Melatonin is thought to affect the “inner clock” (synchronizing the photoperiod of an organism), reproduction, metabolism, thermoregulation and immune function. The effect on the “inner clock” is known since long, while the effects on the immune system are a pretty new area of research.

Recent research indicate that melatonin has an immuno-stimulating effect. It stimulates the production of e.g. IL-1, IL-2, IL-6, IL-12 and gamma-interferon, but not IL-4. Human studies “suggest that melatonin may favour a Th1 cell response”. Th1 regulation needs, as we just saw, vitamin D.

Excessive “melatonin production may be involved in glucocorticoid resistance”, which usually causes inflammation. Sufferers of rheumatoid arthritis (RA) have been found to have higher levels and longer night time peaks of melatonin and thus a more marked up-regulation of immune function than controls. RA sufferers do also normally have more pain and/or muscle/joint stiffness in the morning than in the evening.

What is interesting, is that levels of melatonin, some cytokines and interleukins was higher the more northerly RA-patients lived, thus explaining the higher prevalence of RA in Balto-Scandinavian countries compared to Mediterranean countries. The same study also measured cortisol levels and found no differences in those. “A diurnal rhythmicity in healthy humans between cellular (Th1 type) or humoral (Th2 type) immune responses has been found and related to immunomodulatory actions of cortisol and melatonin.” (1,2)

As CP/CPPS shows a similar south to north gradient it would be very interesting to study if CP/CPPS sufferers show a similar pattern of melatonin secretion. Decreased night-time melatonin secretion during the longer summer daylight above 50 degrees of latitude may explain summer (and early fall) remission in addition to vitamin D. RA has also been shown to improve with higher levels of vitamin D.(3) A bit odd though as a low night-time melatonin (and if the nighttime peak occurs too early or late) level is correlated with e.g. seasonal depression and prostate cancer growth, while CPPS is not correlated with prostate cancer but with winter time depression. On the other hand high night-time levels are correlated with higher anxiety, which seems more common during winter in CPPS.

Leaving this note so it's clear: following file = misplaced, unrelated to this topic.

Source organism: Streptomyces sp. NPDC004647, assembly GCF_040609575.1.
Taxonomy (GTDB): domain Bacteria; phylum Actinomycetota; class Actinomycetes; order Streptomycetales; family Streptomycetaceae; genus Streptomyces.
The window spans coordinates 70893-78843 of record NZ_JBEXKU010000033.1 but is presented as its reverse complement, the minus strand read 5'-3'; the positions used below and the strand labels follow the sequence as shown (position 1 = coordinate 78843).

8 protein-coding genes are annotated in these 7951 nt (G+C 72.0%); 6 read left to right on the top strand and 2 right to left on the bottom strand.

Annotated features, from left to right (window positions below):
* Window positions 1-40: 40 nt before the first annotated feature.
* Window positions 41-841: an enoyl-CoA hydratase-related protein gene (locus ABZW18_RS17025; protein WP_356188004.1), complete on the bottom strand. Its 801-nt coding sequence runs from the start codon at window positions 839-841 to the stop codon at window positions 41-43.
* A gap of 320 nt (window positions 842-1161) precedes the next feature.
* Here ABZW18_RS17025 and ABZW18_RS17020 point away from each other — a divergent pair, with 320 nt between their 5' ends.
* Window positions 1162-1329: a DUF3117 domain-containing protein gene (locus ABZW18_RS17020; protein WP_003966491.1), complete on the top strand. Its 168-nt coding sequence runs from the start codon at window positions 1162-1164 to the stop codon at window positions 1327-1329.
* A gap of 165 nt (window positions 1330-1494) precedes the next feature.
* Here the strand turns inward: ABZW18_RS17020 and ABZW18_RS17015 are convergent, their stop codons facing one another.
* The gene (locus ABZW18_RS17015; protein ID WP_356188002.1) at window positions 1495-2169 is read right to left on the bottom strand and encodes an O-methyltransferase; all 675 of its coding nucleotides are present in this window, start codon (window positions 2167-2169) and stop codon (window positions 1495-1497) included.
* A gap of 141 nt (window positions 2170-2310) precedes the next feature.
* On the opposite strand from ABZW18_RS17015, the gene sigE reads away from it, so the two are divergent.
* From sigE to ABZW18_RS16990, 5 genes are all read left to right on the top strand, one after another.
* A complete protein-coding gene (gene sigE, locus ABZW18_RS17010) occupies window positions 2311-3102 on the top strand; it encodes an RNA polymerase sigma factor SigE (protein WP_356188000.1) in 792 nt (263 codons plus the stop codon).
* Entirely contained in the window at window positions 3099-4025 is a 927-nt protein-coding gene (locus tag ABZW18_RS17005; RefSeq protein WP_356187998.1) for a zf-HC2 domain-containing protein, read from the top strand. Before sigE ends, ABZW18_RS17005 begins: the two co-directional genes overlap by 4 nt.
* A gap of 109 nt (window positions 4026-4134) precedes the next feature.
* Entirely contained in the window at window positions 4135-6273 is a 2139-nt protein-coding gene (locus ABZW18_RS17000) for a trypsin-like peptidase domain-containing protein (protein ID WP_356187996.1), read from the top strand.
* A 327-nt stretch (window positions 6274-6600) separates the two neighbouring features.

Andra bloggar om , , , , , , , , , , .
(1) Cutolo M, Maestroni GJM. The melatonin-cytokine connection in rheumatoid arthritis.Ann Rheum Dis 64:1109-1111, 2005.
(2) Cutolo M, Sulli A, Pizzorni C, Secchi ME, Soldano S, Seriolo B, Straub RH, Otsa K, Maestroni GJ. Circadian rhythms: glucocorticoids and arthritis. Ann N Y Acad Sci. 1069:289-299, 2006.
(3) Pelajo CF, Lopez-Benitez JM, Miller LC. Vitamin D and Autoimmune Rheumatologic Disorders. Autoimmun Rev. 2010 Feb 8. [Epub ahead of print]

CPPS, the sun and vitamin D part 2

Calcium, cancer and pituitary
Can rising parathyroid hormone concentrations or changed calcium metabolism / homeostasis with decreasing D-vitamin levels trigger CP/CPPS or some of its symptoms? Maybe, as vitamin D and “calcium malnutrition eventually causes a decrease in calcium concentration in extracellular fluid compartments, resulting in organ-specific… attenuation of signal transduction from the ligand-activated vitamin D receptor and calcium-sensing receptor” causing “perturbation of cellular functions in bone, kidney, intestine, mammary and prostate glands, endocrine pancreas, vascular endothelium, and, importantly, in the immune system.”(1) Calcium deficiency may also promote breast, prostate and colorectal cancer. Adequate calcium levels may also regulate Th1 (cellular) immune response.

It is interesting that the vitamin D receptor (VDR) is present in the pituitary, which is central in diuretic and prostaglandin regulation. Especially as there are many indications of pituitary dysfunction in CPPS sufferers.